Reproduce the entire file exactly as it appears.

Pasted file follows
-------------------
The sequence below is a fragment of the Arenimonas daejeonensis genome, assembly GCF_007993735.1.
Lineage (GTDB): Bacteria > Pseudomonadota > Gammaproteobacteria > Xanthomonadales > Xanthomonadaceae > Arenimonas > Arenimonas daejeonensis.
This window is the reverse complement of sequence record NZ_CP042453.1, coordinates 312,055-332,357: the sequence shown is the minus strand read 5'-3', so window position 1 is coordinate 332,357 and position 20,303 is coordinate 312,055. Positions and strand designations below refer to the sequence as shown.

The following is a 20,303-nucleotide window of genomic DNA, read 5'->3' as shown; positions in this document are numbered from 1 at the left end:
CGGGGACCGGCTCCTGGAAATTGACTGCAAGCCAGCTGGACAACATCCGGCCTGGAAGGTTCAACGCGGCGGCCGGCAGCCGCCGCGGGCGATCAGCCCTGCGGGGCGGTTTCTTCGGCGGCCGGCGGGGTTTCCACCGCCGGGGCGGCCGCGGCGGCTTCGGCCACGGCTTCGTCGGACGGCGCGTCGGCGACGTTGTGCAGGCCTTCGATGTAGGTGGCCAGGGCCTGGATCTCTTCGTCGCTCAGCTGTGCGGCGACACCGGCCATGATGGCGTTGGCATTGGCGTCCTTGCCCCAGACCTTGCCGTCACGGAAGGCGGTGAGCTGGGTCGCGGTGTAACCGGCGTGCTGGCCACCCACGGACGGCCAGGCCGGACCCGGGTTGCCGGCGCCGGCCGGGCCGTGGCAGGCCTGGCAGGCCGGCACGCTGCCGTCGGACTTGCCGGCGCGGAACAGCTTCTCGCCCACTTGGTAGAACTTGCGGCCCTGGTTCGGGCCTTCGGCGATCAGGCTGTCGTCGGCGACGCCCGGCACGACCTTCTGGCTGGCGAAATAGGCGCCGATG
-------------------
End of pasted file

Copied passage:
The sequence below is a fragment of the Arenimonas daejeonensis genome, assembly GCF_007993735.1.
Lineage (GTDB): Bacteria > Pseudomonadota > Gammaproteobacteria > Xanthomonadales > Xanthomonadaceae > Arenimonas > Arenimonas daejeonensis.
This window is the reverse complement of sequence record NZ_CP042453.1, coordinates 312,055-332,357: the sequence shown is the minus strand read 5'-3', so window position 1 is coordinate 332,357 and position 20,303 is coordinate 312,055. Positions and strand designations below refer to the sequence as shown.

The following is a 20,303-nucleotide window of genomic DNA, read 5'->3' as shown; positions in this document are numbered from 1 at the left end:
CGGGGACCGGCTCCTGGAAATTGACTGCAAGCCAGCTGGACAACATCCGGCCTGGAAGGTTCAACGCGGCGGCCGGCAGCCGCCGCGGGCGATCAGCCCTGCGGGGCGGTTTCTTCGGCGGCCGGCGGGGTTTCCACCGCCGGGGCGGCCGCGGCGGCTTCGGCCACGGCTTCGTCGGACGGCGCGTCGGCGACGTTGTGCAGGCCTTCGATGTAGGTGGCCAGGGCCTGGATCTCTTCGTCGCTCAGCTGTGCGGCGACACCGGCCATGATGGCGTTGGCATTGGCGTCCTTGCCCCAGACCTTGCCGTCACGGAAGGCGGTGAGCTGGGTCGCGGTGTAACCGGCGTGCTGGCCACCCACGGACGGCCAGGCCGGACCCGGGTTGCCGGCGCCGGCCGGGCCGTGGCAGGCCTGGCAGGCCGGCACGCTGCCGTCGGACTTGCCGGCGCGGAACAGCTTCTCGCCCACTTGGTAGAACTTGCGGCCCTGGTTCGGGCCTTCGGCGATCAGGCTGTCGTCGGCGACGCCCGGCACGACCTTCTGGCTGGCGAAATAGGCGCCGATG